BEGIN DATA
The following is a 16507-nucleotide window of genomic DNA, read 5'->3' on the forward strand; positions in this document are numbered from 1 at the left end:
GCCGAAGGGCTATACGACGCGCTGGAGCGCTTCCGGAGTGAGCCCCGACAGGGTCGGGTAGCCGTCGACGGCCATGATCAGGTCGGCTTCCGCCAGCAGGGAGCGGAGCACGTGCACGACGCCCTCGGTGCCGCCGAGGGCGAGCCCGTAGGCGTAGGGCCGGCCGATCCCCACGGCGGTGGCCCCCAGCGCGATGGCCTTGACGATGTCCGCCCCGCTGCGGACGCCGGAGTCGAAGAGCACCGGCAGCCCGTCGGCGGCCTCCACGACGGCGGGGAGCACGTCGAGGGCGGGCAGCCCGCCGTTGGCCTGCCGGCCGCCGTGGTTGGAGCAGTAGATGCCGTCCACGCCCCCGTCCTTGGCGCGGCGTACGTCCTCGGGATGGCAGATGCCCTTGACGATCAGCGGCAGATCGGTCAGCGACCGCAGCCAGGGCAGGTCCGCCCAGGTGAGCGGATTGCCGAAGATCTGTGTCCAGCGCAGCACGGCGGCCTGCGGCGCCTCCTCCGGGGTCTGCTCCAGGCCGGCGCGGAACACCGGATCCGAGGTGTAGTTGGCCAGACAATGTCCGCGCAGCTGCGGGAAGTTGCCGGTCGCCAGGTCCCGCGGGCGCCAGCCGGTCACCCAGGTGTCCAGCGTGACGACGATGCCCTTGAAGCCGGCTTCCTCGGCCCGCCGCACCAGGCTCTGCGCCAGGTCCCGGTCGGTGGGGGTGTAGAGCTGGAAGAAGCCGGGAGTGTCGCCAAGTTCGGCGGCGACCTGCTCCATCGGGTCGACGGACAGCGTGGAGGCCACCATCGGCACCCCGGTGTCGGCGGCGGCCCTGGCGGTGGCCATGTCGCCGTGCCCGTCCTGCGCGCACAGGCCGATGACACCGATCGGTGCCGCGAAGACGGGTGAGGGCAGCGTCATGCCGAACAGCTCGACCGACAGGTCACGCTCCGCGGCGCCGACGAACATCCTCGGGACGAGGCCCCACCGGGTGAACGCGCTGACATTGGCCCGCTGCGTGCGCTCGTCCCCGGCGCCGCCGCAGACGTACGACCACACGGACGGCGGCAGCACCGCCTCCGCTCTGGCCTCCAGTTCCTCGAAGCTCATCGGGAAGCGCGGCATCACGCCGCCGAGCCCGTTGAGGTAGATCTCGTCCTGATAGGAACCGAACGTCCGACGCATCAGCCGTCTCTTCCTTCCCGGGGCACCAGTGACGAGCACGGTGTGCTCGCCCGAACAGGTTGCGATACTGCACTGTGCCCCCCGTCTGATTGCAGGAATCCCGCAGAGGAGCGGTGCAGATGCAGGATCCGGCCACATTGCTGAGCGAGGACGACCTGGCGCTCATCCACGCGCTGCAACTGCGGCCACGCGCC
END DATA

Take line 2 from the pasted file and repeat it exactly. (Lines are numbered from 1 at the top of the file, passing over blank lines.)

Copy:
GCCGAAGGGCTATACGACGCGCTGGAGCGCTTCCGGAGTGAGCCCCGACAGGGTCGGGTAGCCGTCGACGGCCATGATCAGGTCGGCTTCCGCCAGCAGGGAGCGGAGCACGTGCACGACGCCCTCGGTGCCGCCGAGGGCGAGCCCGTAGGCGTAGGGCCGGCCGATCCCCACGGCGGTGGCCCCCAGCGCGATGGCCTTGACGATGTCCGCCCCGCTGCGGACGCCGGAGTCGAAGAGCACCGGCAGCCCGTCGGCGGCCTCCACGACGGCGGGGAGCACGTCGAGGGCGGGCAGCCCGCCGTTGGCCTGCCGGCCGCCGTGGTTGGAGCAGTAGATGCCGTCCACGCCCCCGTCCTTGGCGCGGCGTACGTCCTCGGGATGGCAGATGCCCTTGACGATCAGCGGCAGATCGGTCAGCGACCGCAGCCAGGGCAGGTCCGCCCAGGTGAGCGGATTGCCGAAGATCTGTGTCCAGCGCAGCACGGCGGCCTGCGGCGCCTCCTCCGGGGTCTGCTCCAGGCCGGCGCGGAACACCGGATCCGAGGTGTAGTTGGCCAGACAATGTCCGCGCAGCTGCGGGAAGTTGCCGGTCGCCAGGTCCCGCGGGCGCCAGCCGGTCACCCAGGTGTCCAGCGTGACGACGATGCCCTTGAAGCCGGCTTCCTCGGCCCGCCGCACCAGGCTCTGCGCCAGGTCCCGGTCGGTGGGGGTGTAGAGCTGGAAGAAGCCGGGAGTGTCGCCAAGTTCGGCGGCGACCTGCTCCATCGGGTCGACGGACAGCGTGGAGGCCACCATCGGCACCCCGGTGTCGGCGGCGGCCCTGGCGGTGGCCATGTCGCCGTGCCCGTCCTGCGCGCACAGGCCGATGACACCGATCGGTGCCGCGAAGACGGGTGAGGGCAGCGTCATGCCGAACAGCTCGACCGACAGGTCACGCTCCGCGGCGCCGACGAACATCCTCGGGACGAGGCCCCACCGGGTGAACGCGCTGACATTGGCCCGCTGCGTGCGCTCGTCCCCGGCGCCGCCGCAGACGTACGACCACACGGACGGCGGCAGCACCGCCTCCGCTCTGGCCTCCAGTTCCTCGAAGCTCATCGGGAAGCGCGGCATCACGCCGCCGAGCCCGTTGAGGTAGATCTCGTCCTGATAGGAACCGAACGTCCGACGCATCAGCCGTCTCTTCCTTCCCGGGGCACCAGTGACGAGCACGGTGTGCTCGCCCGAACAGGTTGCGATACTGCACTGTGCCCCCCGTCTGATTGCAGGAATCCCGCAGAGGAGCGGTGCAGATGCAGGATCCGGCCACATTGCTGAGCGAGGACGACCTGGCGCTCATCCACGCGCTGCAACTGCGGCCACGCGCC